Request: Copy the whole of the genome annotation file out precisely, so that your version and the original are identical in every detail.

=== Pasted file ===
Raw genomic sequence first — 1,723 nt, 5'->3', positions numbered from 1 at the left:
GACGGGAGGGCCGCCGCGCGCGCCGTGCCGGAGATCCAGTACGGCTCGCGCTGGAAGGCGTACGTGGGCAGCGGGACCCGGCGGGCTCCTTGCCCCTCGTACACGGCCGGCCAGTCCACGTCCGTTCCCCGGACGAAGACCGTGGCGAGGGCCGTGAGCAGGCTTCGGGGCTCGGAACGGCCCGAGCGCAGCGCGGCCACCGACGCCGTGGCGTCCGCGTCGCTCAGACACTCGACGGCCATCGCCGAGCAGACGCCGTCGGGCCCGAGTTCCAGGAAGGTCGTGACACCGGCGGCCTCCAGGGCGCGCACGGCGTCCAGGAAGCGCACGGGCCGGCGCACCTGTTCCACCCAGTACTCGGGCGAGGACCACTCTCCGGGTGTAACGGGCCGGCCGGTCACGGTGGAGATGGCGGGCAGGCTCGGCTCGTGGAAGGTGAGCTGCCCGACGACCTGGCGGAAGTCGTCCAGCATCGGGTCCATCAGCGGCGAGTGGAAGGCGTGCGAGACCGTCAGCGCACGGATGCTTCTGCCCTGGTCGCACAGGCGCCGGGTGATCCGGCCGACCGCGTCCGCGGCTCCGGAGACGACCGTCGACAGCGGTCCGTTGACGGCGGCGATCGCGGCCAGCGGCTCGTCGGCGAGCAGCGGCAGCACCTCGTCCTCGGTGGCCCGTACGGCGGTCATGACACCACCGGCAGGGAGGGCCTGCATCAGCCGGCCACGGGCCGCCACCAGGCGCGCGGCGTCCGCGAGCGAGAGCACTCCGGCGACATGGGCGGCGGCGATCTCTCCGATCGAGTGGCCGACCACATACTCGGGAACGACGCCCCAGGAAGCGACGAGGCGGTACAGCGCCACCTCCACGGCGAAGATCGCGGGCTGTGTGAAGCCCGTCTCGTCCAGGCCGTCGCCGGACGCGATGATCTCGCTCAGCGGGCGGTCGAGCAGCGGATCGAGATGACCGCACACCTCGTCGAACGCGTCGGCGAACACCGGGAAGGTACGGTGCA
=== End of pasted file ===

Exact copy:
Raw genomic sequence first — 1,723 nt, 5'->3', positions numbered from 1 at the left:
GACGGGAGGGCCGCCGCGCGCGCCGTGCCGGAGATCCAGTACGGCTCGCGCTGGAAGGCGTACGTGGGCAGCGGGACCCGGCGGGCTCCTTGCCCCTCGTACACGGCCGGCCAGTCCACGTCCGTTCCCCGGACGAAGACCGTGGCGAGGGCCGTGAGCAGGCTTCGGGGCTCGGAACGGCCCGAGCGCAGCGCGGCCACCGACGCCGTGGCGTCCGCGTCGCTCAGACACTCGACGGCCATCGCCGAGCAGACGCCGTCGGGCCCGAGTTCCAGGAAGGTCGTGACACCGGCGGCCTCCAGGGCGCGCACGGCGTCCAGGAAGCGCACGGGCCGGCGCACCTGTTCCACCCAGTACTCGGGCGAGGACCACTCTCCGGGTGTAACGGGCCGGCCGGTCACGGTGGAGATGGCGGGCAGGCTCGGCTCGTGGAAGGTGAGCTGCCCGACGACCTGGCGGAAGTCGTCCAGCATCGGGTCCATCAGCGGCGAGTGGAAGGCGTGCGAGACCGTCAGCGCACGGATGCTTCTGCCCTGGTCGCACAGGCGCCGGGTGATCCGGCCGACCGCGTCCGCGGCTCCGGAGACGACCGTCGACAGCGGTCCGTTGACGGCGGCGATCGCGGCCAGCGGCTCGTCGGCGAGCAGCGGCAGCACCTCGTCCTCGGTGGCCCGTACGGCGGTCATGACACCACCGGCAGGGAGGGCCTGCATCAGCCGGCCACGGGCCGCCACCAGGCGCGCGGCGTCCGCGAGCGAGAGCACTCCGGCGACATGGGCGGCGGCGATCTCTCCGATCGAGTGGCCGACCACATACTCGGGAACGACGCCCCAGGAAGCGACGAGGCGGTACAGCGCCACCTCCACGGCGAAGATCGCGGGCTGTGTGAAGCCCGTCTCGTCCAGGCCGTCGCCGGACGCGATGATCTCGCTCAGCGGGCGGTCGAGCAGCGGATCGAGATGACCGCACACCTCGTCGAACGCGTCGGCGAACACCGGGAAGGTACGGTGCA